Steven A. Cook

From the Potomac to the Euphrates

Cook examines developments in the Middle East and their resonance in Washington.

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Turkey, Syria, and the United States: Quagmires Are Us

by Steven A. Cook
July 27, 2015

A Turkish F-16 jet returns to the military airbase in the southeastern Turkish city of Diyarbakir November 7, 2007 (Osman Orsal/Reuters).


This weekend Turkey and the United States took steps toward getting more heavily involved in the Syrian quagmire. First, after a year of protracted negotiations, Turkey agreed to allow the United States to use Incirlik airbase to conduct operations against the so-called Islamic State. In return, the Obama administration has agreed to the establishment of a “safe zone” in northwestern Syria that “moderate Syrian opposition forces” would protect along with Turkish and American airpower. Second, Turkey undertook airstrikes against Islamic State positions in Syria and the forces of the Kurdistan Workers’ Party (PKK) in northern Iraq.

The early reaction has focused almost exclusively on Ankara’s sudden interest in combatting the Islamic State and the establishment of safe zones as potential “game changers” in the fight against Islamic State leader Abu Bakr al-Baghdadi and the Assad regime. In reality this effort is likely to achieve much less than expected. It is true that the Turks have gotten more serious about the threat of the Islamic State, especially since the Suruc bombing on July 20, but Ankara, which has grown increasingly uncomfortable as the Kurds have made gains against Islamic State forces in Syria, is primarily interested in suppressing Kurdish nationalism. This has placed Washington in the odd position of having essentially given the go-ahead to its most reluctant ally in the fight against the Islamic State to combat some of the most effective fighters in that conflict —the Kurds, both the Turkish Kurds of the PKK and the affiliated forces of their Syrian cousins, the People’s Protection Units, known by the acronym YPG—under the guise of combatting the same enemy. This seems like a steep price to pay for the use of Incirlik while threatening to draw the United States into a war with no end.

Why now? The United States and Turkey have until now disagreed over how to deal with the Islamic State. The Turks have maintained the position that bringing down the Assad regime in Syria would go a long way toward defeating the Islamic State. It is also a position that is politically self-serving since Turkish President Recep Tayyip Erdogan and Prime Minister Ahmet Davutoglu have made it a matter of principle that Syrian leader Bashar al-Assad “must go.” The Obama administration has taken the view that Ankara was overlooking the possibility that Assad’s demise might actually benefit al-Baghdadi, whose forces would take advantage of the additional chaos and bloodletting that would surely ensue. The White House has also been more focused on Iraq than Syria, much to Turkish chagrin. As the Washington Post’s Karen DeYoung and Liz Sly reported today, a number of recent developments altered Turkish and American calculations including the Islamic State’s threat to the Azaz border crossing along the northwest of the Syrian-Turkish frontier and Kurdish control of the Tel Abyad border crossing near Kobani. There was also the apparent Islamic State suicide bombing last Monday, which killed thirty-two people in Suruc, demonstrating the Islamic State’s ability to do damage inside of Turkey. All three developments have combined to convince the Turks that it was time to act, but for Ankara it is not just about the Islamic State.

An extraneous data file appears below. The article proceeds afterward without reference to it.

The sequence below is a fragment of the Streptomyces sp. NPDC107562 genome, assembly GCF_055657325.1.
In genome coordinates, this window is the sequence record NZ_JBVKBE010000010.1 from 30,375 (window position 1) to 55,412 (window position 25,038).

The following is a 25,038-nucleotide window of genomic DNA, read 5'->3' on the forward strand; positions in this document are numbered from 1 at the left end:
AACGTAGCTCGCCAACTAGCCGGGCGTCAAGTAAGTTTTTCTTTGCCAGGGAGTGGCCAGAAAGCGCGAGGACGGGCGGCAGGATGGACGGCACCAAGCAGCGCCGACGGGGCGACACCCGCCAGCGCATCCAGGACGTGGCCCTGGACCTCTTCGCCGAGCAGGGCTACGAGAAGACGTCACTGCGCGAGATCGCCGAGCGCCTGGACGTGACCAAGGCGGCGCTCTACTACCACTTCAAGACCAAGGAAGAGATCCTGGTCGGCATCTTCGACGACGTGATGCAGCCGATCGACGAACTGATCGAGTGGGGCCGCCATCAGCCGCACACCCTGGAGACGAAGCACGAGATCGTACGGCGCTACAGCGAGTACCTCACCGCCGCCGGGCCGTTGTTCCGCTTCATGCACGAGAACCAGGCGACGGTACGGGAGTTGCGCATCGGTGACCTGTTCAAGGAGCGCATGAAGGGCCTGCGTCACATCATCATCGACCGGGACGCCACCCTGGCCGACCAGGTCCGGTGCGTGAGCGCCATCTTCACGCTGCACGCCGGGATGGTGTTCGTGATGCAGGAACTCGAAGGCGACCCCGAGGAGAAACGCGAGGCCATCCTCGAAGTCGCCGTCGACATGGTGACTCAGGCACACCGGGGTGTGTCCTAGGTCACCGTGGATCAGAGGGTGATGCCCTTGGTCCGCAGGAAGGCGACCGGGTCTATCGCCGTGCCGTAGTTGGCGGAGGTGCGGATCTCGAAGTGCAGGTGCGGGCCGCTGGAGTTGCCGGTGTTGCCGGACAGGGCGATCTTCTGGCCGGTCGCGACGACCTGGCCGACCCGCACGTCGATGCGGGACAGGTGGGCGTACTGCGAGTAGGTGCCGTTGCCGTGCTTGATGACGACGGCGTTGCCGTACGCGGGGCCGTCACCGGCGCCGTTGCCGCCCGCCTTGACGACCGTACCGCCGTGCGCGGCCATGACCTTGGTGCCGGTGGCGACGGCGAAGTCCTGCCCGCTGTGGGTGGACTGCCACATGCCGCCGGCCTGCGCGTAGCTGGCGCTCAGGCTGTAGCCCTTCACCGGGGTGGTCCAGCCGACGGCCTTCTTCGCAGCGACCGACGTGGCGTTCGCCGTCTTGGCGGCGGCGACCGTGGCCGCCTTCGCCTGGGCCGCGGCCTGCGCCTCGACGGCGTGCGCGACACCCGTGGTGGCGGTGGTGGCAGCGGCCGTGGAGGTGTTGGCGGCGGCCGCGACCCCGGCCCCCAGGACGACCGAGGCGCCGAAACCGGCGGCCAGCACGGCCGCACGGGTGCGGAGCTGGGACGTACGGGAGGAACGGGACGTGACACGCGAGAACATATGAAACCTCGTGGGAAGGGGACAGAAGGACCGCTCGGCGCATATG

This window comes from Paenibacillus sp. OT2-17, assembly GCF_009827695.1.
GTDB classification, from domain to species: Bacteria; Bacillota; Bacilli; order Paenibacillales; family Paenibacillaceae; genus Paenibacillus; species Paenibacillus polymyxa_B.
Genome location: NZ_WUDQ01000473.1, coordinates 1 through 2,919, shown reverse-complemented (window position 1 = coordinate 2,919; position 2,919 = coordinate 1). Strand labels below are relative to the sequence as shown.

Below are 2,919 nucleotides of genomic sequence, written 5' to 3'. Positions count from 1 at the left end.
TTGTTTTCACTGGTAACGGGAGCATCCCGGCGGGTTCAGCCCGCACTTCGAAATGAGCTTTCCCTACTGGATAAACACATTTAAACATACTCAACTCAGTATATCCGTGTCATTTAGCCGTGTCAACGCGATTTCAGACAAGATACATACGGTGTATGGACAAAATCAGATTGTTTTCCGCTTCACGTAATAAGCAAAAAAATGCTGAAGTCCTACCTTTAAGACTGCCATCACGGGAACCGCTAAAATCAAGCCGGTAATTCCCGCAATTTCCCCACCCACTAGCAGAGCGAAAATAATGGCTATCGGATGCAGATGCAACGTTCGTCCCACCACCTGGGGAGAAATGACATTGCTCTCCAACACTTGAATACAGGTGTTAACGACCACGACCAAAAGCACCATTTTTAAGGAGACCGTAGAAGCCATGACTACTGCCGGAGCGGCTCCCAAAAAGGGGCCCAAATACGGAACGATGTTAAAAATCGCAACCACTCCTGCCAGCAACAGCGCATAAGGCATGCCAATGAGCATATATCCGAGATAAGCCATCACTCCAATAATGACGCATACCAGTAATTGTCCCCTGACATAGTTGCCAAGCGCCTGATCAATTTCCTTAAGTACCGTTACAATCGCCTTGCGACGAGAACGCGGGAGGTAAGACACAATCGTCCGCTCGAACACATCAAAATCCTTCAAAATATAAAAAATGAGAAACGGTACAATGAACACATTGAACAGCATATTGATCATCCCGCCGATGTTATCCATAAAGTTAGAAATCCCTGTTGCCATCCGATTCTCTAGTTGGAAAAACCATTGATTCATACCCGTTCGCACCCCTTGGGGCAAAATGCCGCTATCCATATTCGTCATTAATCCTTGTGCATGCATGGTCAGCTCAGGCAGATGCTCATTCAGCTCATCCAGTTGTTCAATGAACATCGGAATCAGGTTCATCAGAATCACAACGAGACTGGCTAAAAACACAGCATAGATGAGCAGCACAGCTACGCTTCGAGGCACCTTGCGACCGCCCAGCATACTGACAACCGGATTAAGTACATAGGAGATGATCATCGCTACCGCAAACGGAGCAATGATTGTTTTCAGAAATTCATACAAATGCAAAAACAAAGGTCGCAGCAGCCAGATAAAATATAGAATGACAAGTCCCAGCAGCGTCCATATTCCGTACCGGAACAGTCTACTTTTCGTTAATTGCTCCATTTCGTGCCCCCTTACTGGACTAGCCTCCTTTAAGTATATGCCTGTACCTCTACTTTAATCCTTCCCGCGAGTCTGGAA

What are the Turks up to? Ankara clearly has an Islamic State problem, but it also has a Kurdish nationalism problem. The former is new while the latter has been central in the politics of the Turkish Republic since its founding in 1923. Consequently the Turks have made combatting the Kurds their priority. Over the thirteen years since it came to power, the Justice and Development Party (AKP) has sought to resolve this historical challenge through a variety of initiatives that would diminish the appeal of Kurdish nationalism for Turkey’s Kurds. These included a $12 billion investment—the AKP insists it was $25 billion—in the predominantly Kurdish southeast in 2005 and 2006, an ill-defined “Kurdish opening” in 2009, and, for the last three years, a peace process with the PKK. Yet the political pressure has become too much given that Syria’s Kurds have sought to establish an independent canton along the Turkish-Syrian frontier and that they have become partners of the United States in the fight against the Islamic State. In the background, of course, is the advanced state of Iraqi Kurdistan’s drive for independence, the failing peace process with the PKK, and the recent strong showing of the Kurdish-based People’s Democratic Party in Turkey’s parliamentary elections. The Turks quite obviously fear that these developments will encourage the fourteen million Kurdish citizens of Turkey to seek changes that threaten the republic. This is in part why the Turks stood by and watched when the Islamic State laid siege to the Kurdish-Syrian town of Kobani last year. For Turkey, taking part in coalition airstrikes against the Islamic State and rounding up suspected supporters is a side benefit to the actual goal of disrupting Kurdish plans in Syria and hitting the PKK. If there is any doubt about Turkish aims, Erdogan declared in late June, “We will never allow the establishment of a state in Syria’s north and our south.”